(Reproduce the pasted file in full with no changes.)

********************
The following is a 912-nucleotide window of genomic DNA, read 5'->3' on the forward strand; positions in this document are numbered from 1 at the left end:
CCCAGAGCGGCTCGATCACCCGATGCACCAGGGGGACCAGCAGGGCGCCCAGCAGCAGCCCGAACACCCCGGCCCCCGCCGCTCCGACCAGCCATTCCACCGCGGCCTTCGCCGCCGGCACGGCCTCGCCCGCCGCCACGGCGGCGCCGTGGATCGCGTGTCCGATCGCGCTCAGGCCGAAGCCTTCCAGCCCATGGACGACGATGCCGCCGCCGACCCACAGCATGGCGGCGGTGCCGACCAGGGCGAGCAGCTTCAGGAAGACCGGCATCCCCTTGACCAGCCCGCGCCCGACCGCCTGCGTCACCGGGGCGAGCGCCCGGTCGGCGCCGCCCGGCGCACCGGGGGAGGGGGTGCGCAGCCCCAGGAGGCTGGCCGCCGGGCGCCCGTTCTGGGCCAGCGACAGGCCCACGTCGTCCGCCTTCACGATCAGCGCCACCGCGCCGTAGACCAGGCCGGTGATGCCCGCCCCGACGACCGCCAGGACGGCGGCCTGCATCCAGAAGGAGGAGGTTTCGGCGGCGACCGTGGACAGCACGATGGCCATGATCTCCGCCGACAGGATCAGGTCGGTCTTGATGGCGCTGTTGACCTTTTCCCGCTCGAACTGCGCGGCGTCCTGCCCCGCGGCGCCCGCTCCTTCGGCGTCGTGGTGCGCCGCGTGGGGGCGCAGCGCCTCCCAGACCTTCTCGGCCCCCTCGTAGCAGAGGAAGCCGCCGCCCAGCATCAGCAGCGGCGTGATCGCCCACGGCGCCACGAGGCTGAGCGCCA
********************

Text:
The following is a 912-nucleotide window of genomic DNA, read 5'->3' on the forward strand; positions in this document are numbered from 1 at the left end:
CCCAGAGCGGCTCGATCACCCGATGCACCAGGGGGACCAGCAGGGCGCCCAGCAGCAGCCCGAACACCCCGGCCCCCGCCGCTCCGACCAGCCATTCCACCGCGGCCTTCGCCGCCGGCACGGCCTCGCCCGCCGCCACGGCGGCGCCGTGGATCGCGTGTCCGATCGCGCTCAGGCCGAAGCCTTCCAGCCCATGGACGACGATGCCGCCGCCGACCCACAGCATGGCGGCGGTGCCGACCAGGGCGAGCAGCTTCAGGAAGACCGGCATCCCCTTGACCAGCCCGCGCCCGACCGCCTGCGTCACCGGGGCGAGCGCCCGGTCGGCGCCGCCCGGCGCACCGGGGGAGGGGGTGCGCAGCCCCAGGAGGCTGGCCGCCGGGCGCCCGTTCTGGGCCAGCGACAGGCCCACGTCGTCCGCCTTCACGATCAGCGCCACCGCGCCGTAGACCAGGCCGGTGATGCCCGCCCCGACGACCGCCAGGACGGCGGCCTGCATCCAGAAGGAGGAGGTTTCGGCGGCGACCGTGGACAGCACGATGGCCATGATCTCCGCCGACAGGATCAGGTCGGTCTTGATGGCGCTGTTGACCTTTTCCCGCTCGAACTGCGCGGCGTCCTGCCCCGCGGCGCCCGCTCCTTCGGCGTCGTGGTGCGCCGCGTGGGGGCGCAGCGCCTCCCAGACCTTCTCGGCCCCCTCGTAGCAGAGGAAGCCGCCGCCCAGCATCAGCAGCGGCGTGATCGCCCACGGCGCCACGAGGCTGAGCGCCA